Why You Shouldn’t Think About Gratitude
We hear a lot about the value of taking time for gratitude, especially around Thanksgiving time. Research shows it can help us sleep better, be more optimistic, more easily forgive others, improve our immune system, plus more. Yet if we just think about gratitude, we miss out on most of the benefits. We can quickly come up with a list of things we are grateful for without experiencing a connection to them. But if we want to truly “feel” grateful, it needs to be heartfelt, not just a thought. It’s funny how I can notice the difference. If I just think of something I appreciate, I don’t feel any different. But when I feel grateful, there is an emotional and physical shift. Studies show that this is caused by chemical changes in our body that improve our physical and emotional wellbeing.
So how can we go beyond thinking about gratitude to feeling it? Various approaches will work differently for each of us, but here are some of my favorite strategies you could try.
- Make it a discussion with someone else. Share what you’re grateful for and provide background and context to the other person. This can help bring it to life.
- Reflect on why you’re grateful for it. Why is it helpful or beneficial for you or your life? Keep digging to find the true “Why.”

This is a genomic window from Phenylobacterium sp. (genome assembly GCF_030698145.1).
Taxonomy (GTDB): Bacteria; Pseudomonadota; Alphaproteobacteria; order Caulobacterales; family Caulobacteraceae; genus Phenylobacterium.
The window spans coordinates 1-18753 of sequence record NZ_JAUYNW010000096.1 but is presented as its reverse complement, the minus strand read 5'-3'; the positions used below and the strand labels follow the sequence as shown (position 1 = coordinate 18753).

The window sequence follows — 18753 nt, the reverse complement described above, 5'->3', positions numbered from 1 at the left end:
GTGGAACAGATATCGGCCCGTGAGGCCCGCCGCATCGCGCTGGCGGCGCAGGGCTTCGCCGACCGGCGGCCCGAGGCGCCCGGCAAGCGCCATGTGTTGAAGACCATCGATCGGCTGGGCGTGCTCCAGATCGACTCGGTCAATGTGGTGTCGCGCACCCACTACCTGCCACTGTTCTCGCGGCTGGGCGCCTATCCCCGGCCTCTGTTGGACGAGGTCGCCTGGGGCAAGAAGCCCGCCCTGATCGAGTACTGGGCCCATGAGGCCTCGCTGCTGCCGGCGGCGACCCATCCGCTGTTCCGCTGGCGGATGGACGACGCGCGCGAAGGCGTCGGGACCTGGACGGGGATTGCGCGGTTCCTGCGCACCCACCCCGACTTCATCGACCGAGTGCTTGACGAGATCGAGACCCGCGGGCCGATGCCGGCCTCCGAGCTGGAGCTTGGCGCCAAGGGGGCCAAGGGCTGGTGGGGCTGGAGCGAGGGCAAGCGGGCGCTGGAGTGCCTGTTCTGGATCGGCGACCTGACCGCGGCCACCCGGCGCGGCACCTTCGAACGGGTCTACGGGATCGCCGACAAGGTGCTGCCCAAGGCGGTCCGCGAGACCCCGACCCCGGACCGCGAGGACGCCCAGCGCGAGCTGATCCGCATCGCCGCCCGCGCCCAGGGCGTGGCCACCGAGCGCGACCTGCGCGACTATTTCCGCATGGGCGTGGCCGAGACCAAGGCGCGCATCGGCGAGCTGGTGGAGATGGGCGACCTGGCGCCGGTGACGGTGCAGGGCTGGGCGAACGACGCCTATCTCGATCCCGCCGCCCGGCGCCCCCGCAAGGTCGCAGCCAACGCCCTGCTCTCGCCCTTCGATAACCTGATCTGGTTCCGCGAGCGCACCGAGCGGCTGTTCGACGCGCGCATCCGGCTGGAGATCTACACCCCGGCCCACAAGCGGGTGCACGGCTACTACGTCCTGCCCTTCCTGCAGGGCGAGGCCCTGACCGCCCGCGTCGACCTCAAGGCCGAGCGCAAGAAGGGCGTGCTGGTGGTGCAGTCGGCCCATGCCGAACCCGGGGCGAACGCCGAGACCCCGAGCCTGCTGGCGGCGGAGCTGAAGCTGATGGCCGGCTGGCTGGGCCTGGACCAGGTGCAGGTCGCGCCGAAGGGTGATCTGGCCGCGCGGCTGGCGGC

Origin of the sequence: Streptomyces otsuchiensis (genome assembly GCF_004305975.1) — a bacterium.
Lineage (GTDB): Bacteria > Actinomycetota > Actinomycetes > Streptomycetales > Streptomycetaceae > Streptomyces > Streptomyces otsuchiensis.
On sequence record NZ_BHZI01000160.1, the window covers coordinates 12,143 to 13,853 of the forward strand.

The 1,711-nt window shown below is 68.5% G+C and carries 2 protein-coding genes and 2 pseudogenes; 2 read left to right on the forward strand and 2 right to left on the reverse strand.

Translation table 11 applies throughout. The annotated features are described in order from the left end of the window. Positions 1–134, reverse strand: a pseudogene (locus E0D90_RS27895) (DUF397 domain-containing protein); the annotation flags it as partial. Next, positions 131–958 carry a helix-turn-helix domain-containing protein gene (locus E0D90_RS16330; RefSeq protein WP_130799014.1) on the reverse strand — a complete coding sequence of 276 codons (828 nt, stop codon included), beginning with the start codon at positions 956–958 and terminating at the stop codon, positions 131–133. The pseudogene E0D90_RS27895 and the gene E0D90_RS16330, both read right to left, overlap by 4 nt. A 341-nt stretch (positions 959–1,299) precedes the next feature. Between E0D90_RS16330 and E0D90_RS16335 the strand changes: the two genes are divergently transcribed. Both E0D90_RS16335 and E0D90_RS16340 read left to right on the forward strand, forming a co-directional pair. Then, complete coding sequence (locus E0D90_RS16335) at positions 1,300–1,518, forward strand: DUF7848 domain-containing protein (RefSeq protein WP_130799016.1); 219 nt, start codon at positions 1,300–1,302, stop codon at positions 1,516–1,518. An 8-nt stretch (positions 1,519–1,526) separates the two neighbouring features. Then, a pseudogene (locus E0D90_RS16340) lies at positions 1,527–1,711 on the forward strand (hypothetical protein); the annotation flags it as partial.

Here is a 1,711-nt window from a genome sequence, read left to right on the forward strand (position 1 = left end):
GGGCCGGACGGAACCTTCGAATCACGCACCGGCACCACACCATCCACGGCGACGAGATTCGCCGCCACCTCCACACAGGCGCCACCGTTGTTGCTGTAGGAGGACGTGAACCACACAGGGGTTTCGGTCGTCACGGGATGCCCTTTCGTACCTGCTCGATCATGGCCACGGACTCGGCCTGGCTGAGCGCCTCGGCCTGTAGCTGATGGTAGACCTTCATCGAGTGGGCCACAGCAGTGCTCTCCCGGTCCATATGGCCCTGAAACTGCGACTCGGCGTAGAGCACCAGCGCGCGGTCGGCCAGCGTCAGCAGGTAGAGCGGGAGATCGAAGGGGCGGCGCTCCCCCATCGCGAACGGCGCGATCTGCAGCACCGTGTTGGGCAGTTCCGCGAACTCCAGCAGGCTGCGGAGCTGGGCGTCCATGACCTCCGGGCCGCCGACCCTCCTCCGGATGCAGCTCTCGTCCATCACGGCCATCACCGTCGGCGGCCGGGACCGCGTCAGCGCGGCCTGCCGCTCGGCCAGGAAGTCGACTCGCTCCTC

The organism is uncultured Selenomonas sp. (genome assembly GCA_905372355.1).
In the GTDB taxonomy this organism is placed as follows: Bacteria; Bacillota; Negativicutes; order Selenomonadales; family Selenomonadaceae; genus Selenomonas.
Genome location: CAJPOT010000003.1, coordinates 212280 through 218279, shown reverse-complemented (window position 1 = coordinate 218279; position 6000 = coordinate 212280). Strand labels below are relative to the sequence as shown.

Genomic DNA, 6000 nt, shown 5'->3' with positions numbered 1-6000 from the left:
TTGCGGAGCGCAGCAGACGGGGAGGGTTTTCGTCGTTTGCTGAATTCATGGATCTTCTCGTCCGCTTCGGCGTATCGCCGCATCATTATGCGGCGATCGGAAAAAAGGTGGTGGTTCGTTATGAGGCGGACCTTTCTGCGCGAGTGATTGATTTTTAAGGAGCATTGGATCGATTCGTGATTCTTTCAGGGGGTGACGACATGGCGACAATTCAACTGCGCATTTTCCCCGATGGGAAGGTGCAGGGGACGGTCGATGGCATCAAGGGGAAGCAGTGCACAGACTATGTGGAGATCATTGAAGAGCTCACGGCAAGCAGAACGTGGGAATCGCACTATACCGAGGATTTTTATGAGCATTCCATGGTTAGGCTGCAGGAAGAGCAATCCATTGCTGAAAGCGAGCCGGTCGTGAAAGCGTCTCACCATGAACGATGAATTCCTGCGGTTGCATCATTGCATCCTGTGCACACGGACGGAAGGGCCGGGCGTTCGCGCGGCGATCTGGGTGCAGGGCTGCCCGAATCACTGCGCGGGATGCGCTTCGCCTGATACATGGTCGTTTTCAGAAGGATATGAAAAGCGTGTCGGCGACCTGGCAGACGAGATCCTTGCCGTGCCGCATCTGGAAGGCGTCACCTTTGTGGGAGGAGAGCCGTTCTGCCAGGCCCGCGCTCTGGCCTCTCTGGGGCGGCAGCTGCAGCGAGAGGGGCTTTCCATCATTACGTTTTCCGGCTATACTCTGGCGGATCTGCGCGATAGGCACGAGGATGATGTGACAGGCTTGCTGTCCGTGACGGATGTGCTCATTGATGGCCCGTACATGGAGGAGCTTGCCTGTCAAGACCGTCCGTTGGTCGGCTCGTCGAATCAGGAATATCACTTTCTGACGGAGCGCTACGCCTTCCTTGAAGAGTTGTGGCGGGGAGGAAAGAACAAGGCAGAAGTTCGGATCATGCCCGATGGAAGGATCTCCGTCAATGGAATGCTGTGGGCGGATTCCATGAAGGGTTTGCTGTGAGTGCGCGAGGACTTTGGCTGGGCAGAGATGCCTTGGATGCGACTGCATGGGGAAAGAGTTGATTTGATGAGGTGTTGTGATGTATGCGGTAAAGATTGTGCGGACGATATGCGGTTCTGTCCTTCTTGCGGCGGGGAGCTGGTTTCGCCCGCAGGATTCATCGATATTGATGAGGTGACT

- Consider how your life would be without it. The trick is to do this without taking it to the point that you feel sad about the possibility of losing it; just enough to really appreciate it.
- Create a mood or environment that makes it easier to feel the emotion of gratitude. Maybe it starts with listening to a favorite song that touches your heart, or remembering a special time that helps you feel heart-centered.
Give one or two of these a try and see if you notice the difference. Things you might choose to appreciate could include a person, a place, a situation, a thing, an opportunity, or even something you’re glad you DON’T have. You could find things from your current life, your past, or even things you are looking forward to. For more insights, check out this article by Dr. Robert Emmons, a leading researcher on gratitude.
Tina Hallis, Ph.D., is founder and owner of The Positive Edge, a company dedicated to helping individuals and organizations increase their positivity to improve the quality of people’s work lives and the quality of company cultures.